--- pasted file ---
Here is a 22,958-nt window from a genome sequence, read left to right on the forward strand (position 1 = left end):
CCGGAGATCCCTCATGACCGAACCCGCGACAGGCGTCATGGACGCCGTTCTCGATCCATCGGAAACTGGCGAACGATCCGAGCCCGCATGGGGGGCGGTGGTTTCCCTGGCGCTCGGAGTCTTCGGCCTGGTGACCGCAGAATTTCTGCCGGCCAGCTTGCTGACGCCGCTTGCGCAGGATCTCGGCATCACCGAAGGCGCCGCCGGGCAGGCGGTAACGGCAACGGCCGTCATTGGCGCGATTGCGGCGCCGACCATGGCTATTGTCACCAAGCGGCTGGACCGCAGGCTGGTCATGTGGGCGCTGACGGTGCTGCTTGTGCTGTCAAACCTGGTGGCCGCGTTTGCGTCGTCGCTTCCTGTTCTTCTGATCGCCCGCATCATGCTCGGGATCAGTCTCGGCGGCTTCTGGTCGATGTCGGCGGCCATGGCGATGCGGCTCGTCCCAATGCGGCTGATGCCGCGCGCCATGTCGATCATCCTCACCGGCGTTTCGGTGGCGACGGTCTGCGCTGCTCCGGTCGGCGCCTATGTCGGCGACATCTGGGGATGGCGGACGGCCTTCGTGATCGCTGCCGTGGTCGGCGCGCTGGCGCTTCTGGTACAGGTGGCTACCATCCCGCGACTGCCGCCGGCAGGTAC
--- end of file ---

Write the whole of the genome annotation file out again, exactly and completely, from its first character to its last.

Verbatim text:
Here is a 22,958-nt window from a genome sequence, read left to right on the forward strand (position 1 = left end):
CCGGAGATCCCTCATGACCGAACCCGCGACAGGCGTCATGGACGCCGTTCTCGATCCATCGGAAACTGGCGAACGATCCGAGCCCGCATGGGGGGCGGTGGTTTCCCTGGCGCTCGGAGTCTTCGGCCTGGTGACCGCAGAATTTCTGCCGGCCAGCTTGCTGACGCCGCTTGCGCAGGATCTCGGCATCACCGAAGGCGCCGCCGGGCAGGCGGTAACGGCAACGGCCGTCATTGGCGCGATTGCGGCGCCGACCATGGCTATTGTCACCAAGCGGCTGGACCGCAGGCTGGTCATGTGGGCGCTGACGGTGCTGCTTGTGCTGTCAAACCTGGTGGCCGCGTTTGCGTCGTCGCTTCCTGTTCTTCTGATCGCCCGCATCATGCTCGGGATCAGTCTCGGCGGCTTCTGGTCGATGTCGGCGGCCATGGCGATGCGGCTCGTCCCAATGCGGCTGATGCCGCGCGCCATGTCGATCATCCTCACCGGCGTTTCGGTGGCGACGGTCTGCGCTGCTCCGGTCGGCGCCTATGTCGGCGACATCTGGGGATGGCGGACGGCCTTCGTGATCGCTGCCGTGGTCGGCGCGCTGGCGCTTCTGGTACAGGTGGCTACCATCCCGCGACTGCCGCCGGCAGGTAC